Monday, September 22, 2008

Adios to Austin

I flew down to Austin for business last Friday, staying for the weekend.

Austin is one of my favorite places. Not necessarily for the food, the live music, the attractive UT coeds, or the scenic landscape.

Austin Texas is where I spent too much of my first 3 years of college. Because I went to school in College Station, going to Austin was a convenient diversion from what I was supposed to be doing, namely, getting an education.

I learned a lot about myself from this experience. I learned that I was too immature to fall in love, I learned that no matter what shithole I put myself into, only I have the capablility to extract myself from said shithole, and that I really enjoyed new experiences, and should not be afraid to jump into the deep end of the pool.

When I first left Austin for the last time, it was 1983, and as I drove north on IH-35 toward Illinois, I thought it would take some doing to get me back there.

In the early 1990's, however, I was back, at the time scouting for a place to live, as my friend Artist James and his wife, Kathy, were going to move to Austin, and my wife was going to transfer to Austin with Motorola. My hopes were dashed when we could not make the move. The Austin of the early 90's was similar to the Austin of the mid '80's. I found that I still loved the city, the Capital, the food, the nightlife, etc. It could do no wrong.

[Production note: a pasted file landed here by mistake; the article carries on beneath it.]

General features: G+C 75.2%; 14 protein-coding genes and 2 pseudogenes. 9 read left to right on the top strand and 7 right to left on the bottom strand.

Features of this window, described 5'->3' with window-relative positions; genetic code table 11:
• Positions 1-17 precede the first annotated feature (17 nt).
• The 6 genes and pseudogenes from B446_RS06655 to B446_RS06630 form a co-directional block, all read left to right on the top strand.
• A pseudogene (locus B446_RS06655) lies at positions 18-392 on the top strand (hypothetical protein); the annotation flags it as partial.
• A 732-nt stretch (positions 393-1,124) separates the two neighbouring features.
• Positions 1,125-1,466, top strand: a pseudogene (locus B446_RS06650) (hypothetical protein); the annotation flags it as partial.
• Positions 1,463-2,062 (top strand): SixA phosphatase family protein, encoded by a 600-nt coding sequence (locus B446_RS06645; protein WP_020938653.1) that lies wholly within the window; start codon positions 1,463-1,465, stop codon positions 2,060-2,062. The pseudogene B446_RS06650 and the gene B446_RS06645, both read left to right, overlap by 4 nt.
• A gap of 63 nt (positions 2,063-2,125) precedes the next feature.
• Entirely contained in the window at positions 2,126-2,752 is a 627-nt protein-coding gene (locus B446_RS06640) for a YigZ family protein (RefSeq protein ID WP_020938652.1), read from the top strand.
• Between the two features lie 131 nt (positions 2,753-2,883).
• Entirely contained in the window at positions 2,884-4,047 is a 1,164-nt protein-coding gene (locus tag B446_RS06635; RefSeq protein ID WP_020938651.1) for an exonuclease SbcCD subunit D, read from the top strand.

After James and Kathy settled in Austin, my wife and would make annual trips to see them, just a 2 1/2 hour plane ride and I could be back in Utopia. We'd always go in the Spring during Bluebonnet time. We still made regular trips after our daughter was born. I felt it was important to return as often as possible so I could retain my Texas 'citizenship'.

Sadly, after our son was born, we only made one more trip down. I guess our family decided to make future vacations more destination driven, and Austin sort of fell off our screen. I'd make the suggestion to go, but it was shot down. My wife seemed to think that my love of Bluebonnets and Indian Paintbrushes was a bit provincial, saying that they really weren't any different from the yellow dandelions and other 'weeds' that grew along Illinois roadsides. I continue to love my wife even though she doesn't understand.

By some great collision of fortune and ability, James and Kathy (and Emma and Murray) are leaving Austin soon to spend a year in New York City. After that year, they have no idea where they will go. Probably not back to Austin. And now, suddenly, any excuse I have to visit Austin is gone.